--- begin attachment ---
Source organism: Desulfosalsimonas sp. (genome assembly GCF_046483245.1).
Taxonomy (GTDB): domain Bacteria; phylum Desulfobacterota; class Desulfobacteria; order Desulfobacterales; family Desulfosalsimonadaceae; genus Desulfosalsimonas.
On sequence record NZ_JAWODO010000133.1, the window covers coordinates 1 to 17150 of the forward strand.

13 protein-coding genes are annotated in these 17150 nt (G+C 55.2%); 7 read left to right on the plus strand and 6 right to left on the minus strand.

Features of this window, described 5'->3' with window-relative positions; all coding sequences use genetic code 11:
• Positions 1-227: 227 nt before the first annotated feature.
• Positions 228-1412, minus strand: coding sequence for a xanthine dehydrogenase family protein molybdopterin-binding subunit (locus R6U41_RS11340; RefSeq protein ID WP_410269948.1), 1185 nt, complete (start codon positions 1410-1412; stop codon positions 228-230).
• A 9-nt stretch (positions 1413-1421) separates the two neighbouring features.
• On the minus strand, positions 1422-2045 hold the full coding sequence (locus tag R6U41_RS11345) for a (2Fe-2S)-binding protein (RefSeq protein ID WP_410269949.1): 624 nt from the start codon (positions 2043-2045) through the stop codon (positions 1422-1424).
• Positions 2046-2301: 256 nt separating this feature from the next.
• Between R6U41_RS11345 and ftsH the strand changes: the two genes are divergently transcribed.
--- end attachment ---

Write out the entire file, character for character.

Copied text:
Source organism: Desulfosalsimonas sp. (genome assembly GCF_046483245.1).
Taxonomy (GTDB): domain Bacteria; phylum Desulfobacterota; class Desulfobacteria; order Desulfobacterales; family Desulfosalsimonadaceae; genus Desulfosalsimonas.
On sequence record NZ_JAWODO010000133.1, the window covers coordinates 1 to 17150 of the forward strand.

13 protein-coding genes are annotated in these 17150 nt (G+C 55.2%); 7 read left to right on the plus strand and 6 right to left on the minus strand.

Features of this window, described 5'->3' with window-relative positions; all coding sequences use genetic code 11:
• Positions 1-227: 227 nt before the first annotated feature.
• Positions 228-1412, minus strand: coding sequence for a xanthine dehydrogenase family protein molybdopterin-binding subunit (locus R6U41_RS11340; RefSeq protein ID WP_410269948.1), 1185 nt, complete (start codon positions 1410-1412; stop codon positions 228-230).
• A 9-nt stretch (positions 1413-1421) separates the two neighbouring features.
• On the minus strand, positions 1422-2045 hold the full coding sequence (locus tag R6U41_RS11345) for a (2Fe-2S)-binding protein (RefSeq protein ID WP_410269949.1): 624 nt from the start codon (positions 2043-2045) through the stop codon (positions 1422-1424).
• Positions 2046-2301: 256 nt separating this feature from the next.
• Between R6U41_RS11345 and ftsH the strand changes: the two genes are divergently transcribed.